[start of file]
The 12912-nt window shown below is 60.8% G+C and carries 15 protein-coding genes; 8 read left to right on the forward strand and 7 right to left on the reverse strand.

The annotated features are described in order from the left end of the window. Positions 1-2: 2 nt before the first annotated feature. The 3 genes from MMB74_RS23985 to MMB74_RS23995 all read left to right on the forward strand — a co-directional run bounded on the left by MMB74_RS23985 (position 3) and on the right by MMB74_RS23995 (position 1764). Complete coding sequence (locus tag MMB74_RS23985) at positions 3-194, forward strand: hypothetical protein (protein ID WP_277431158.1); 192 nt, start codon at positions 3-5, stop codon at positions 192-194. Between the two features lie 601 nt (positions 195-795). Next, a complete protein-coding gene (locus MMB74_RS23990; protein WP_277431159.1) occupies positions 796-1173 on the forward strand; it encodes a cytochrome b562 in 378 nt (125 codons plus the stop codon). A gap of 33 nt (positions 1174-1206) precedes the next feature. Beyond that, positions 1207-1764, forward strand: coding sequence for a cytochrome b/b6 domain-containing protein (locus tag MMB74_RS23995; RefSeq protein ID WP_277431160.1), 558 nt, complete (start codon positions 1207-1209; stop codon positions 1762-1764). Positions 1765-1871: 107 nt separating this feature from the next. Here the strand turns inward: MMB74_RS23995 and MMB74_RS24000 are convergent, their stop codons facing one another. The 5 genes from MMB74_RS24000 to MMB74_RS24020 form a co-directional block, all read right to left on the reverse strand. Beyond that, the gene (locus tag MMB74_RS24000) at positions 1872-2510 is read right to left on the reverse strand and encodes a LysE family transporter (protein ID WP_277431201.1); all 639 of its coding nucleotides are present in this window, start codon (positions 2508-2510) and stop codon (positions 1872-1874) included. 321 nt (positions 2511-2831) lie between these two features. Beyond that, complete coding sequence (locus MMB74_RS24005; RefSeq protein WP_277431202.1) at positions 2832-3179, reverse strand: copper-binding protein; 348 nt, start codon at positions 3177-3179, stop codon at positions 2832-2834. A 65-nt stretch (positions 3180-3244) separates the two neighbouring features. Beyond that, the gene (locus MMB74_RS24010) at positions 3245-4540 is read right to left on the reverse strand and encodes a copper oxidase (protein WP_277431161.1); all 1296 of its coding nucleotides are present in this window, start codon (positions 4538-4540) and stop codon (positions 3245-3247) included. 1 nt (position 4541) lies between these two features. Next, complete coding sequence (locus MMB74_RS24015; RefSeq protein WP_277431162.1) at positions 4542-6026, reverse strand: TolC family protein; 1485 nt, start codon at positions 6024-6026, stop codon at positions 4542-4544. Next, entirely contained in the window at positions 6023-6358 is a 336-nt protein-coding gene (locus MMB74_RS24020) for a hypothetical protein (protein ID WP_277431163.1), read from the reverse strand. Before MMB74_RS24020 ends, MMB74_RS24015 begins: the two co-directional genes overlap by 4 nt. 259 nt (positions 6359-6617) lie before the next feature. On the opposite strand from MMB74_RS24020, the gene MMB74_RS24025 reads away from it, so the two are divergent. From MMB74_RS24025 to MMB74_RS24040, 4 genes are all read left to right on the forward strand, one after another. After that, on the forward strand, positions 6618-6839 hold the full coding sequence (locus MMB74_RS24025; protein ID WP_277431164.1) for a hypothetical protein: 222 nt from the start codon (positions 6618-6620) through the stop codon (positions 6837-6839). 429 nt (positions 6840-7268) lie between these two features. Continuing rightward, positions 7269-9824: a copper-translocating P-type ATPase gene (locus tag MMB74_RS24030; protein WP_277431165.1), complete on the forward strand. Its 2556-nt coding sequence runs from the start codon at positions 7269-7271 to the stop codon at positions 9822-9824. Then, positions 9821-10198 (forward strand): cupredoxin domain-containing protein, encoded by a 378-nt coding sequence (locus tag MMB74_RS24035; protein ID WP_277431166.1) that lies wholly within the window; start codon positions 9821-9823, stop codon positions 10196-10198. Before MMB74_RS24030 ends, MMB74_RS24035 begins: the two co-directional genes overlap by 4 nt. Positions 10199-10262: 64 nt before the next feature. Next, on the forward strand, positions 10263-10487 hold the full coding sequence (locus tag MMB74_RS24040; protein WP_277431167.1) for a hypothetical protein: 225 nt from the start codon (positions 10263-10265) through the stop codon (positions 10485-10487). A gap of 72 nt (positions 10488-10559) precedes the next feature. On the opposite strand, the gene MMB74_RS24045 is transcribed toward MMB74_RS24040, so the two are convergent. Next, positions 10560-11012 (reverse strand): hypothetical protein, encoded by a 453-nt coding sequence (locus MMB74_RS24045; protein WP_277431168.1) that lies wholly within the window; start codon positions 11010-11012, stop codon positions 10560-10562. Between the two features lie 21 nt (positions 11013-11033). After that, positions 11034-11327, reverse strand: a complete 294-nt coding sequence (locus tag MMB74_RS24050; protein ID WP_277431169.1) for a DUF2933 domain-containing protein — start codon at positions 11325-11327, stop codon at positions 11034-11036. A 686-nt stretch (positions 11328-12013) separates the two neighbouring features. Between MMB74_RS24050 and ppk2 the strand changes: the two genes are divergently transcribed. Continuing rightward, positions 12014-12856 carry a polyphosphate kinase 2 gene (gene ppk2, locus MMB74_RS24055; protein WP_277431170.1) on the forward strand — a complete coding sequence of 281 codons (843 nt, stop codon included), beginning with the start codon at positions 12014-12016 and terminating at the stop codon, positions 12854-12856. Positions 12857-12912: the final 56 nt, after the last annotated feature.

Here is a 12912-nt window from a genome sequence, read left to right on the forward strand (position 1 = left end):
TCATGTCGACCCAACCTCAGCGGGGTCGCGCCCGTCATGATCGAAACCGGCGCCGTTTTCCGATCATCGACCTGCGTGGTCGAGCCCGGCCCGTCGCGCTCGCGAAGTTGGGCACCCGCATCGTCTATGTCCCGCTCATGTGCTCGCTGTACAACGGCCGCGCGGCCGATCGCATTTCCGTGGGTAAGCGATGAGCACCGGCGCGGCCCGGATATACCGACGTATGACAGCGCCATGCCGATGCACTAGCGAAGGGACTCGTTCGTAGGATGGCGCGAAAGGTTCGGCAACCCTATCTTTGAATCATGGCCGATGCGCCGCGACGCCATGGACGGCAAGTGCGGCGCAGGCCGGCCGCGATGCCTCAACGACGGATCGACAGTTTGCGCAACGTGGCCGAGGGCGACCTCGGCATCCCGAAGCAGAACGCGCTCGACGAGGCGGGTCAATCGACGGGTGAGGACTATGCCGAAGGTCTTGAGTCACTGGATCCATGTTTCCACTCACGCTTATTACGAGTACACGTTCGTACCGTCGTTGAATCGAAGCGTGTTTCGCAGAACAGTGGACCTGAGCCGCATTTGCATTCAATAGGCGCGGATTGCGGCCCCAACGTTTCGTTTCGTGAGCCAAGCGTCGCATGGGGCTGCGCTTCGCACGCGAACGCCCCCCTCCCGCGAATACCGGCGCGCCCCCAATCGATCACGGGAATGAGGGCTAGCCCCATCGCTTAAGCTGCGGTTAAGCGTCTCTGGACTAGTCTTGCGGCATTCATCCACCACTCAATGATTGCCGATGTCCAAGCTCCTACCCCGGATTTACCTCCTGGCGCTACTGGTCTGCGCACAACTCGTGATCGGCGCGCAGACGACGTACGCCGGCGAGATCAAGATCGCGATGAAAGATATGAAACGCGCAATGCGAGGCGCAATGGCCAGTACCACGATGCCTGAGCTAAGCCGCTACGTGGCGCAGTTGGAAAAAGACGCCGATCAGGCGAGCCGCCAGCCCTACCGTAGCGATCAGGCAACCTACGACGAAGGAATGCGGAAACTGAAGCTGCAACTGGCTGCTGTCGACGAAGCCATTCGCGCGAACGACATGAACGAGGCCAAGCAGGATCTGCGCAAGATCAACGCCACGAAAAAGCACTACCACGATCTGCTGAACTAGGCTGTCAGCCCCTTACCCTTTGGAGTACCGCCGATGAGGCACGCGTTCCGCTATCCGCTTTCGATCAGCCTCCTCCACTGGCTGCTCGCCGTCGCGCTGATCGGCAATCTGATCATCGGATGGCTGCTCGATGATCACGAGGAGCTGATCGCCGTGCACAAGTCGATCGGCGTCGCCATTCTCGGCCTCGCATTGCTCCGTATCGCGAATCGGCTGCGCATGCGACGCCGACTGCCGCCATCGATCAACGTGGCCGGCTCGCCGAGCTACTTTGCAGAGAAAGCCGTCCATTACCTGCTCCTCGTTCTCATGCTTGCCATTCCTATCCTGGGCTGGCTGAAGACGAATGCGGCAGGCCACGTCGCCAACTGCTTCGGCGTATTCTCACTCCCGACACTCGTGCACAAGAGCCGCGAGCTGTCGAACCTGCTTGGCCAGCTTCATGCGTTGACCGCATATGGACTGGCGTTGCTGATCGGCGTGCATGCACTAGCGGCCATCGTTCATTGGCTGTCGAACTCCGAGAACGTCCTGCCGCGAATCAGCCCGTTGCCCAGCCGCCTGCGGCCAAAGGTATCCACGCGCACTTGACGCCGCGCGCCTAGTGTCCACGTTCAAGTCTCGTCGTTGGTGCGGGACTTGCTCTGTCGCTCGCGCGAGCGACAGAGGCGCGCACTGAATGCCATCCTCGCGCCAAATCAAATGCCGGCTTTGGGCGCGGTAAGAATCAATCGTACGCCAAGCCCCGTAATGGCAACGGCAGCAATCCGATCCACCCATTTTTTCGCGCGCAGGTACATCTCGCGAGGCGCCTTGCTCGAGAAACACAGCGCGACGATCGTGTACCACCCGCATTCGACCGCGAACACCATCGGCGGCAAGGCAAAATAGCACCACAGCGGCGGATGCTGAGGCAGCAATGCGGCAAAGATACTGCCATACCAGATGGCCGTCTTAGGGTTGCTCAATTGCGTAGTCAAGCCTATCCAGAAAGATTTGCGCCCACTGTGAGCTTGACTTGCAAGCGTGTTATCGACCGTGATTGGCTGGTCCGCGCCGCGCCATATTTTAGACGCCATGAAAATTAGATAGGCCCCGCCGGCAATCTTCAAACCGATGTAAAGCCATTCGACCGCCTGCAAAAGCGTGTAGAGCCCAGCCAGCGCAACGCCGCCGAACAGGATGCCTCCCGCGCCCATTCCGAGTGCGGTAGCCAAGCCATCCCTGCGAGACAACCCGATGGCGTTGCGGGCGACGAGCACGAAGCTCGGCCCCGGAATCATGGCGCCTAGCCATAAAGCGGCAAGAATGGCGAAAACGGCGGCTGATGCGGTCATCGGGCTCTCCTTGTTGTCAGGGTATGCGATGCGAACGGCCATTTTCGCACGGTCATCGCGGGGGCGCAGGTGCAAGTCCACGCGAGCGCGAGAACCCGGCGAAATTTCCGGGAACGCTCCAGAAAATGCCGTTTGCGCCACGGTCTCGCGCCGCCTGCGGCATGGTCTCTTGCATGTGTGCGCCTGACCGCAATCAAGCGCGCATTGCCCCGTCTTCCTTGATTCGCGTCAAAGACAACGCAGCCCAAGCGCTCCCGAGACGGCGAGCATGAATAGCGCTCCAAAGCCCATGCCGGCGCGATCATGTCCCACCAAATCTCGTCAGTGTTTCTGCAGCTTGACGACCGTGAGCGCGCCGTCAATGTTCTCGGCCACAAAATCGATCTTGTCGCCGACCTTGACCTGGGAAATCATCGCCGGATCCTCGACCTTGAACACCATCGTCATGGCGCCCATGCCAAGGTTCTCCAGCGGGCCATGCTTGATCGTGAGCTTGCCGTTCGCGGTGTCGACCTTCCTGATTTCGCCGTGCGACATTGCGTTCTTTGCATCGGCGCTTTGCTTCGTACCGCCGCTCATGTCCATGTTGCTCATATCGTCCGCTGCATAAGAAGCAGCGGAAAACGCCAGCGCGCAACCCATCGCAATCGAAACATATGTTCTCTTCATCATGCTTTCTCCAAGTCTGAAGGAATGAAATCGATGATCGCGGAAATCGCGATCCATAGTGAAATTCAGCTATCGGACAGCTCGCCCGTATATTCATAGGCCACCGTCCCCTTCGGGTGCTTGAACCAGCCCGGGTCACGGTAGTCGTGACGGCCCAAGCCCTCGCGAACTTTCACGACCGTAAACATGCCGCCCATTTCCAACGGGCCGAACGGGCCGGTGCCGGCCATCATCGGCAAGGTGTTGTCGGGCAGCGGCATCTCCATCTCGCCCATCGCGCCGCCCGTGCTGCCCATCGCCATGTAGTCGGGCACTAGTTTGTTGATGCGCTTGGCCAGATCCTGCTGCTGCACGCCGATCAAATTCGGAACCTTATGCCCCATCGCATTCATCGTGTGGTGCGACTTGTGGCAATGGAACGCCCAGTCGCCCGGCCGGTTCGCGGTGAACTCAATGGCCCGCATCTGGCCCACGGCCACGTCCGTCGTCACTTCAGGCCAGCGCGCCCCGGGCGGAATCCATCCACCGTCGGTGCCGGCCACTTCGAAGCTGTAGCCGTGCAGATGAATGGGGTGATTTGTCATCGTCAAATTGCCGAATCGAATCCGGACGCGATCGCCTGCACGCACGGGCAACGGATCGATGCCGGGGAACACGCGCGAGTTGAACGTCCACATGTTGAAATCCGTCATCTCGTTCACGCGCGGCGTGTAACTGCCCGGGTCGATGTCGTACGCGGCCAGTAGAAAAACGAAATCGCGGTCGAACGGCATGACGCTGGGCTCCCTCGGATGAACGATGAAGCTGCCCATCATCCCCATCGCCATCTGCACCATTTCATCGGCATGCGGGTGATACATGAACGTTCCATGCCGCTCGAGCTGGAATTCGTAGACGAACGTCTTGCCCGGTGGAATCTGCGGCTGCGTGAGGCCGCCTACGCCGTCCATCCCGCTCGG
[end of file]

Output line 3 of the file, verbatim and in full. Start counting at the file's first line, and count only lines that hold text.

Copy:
Here is a 12912-nt window from a genome sequence, read left to right on the forward strand (position 1 = left end):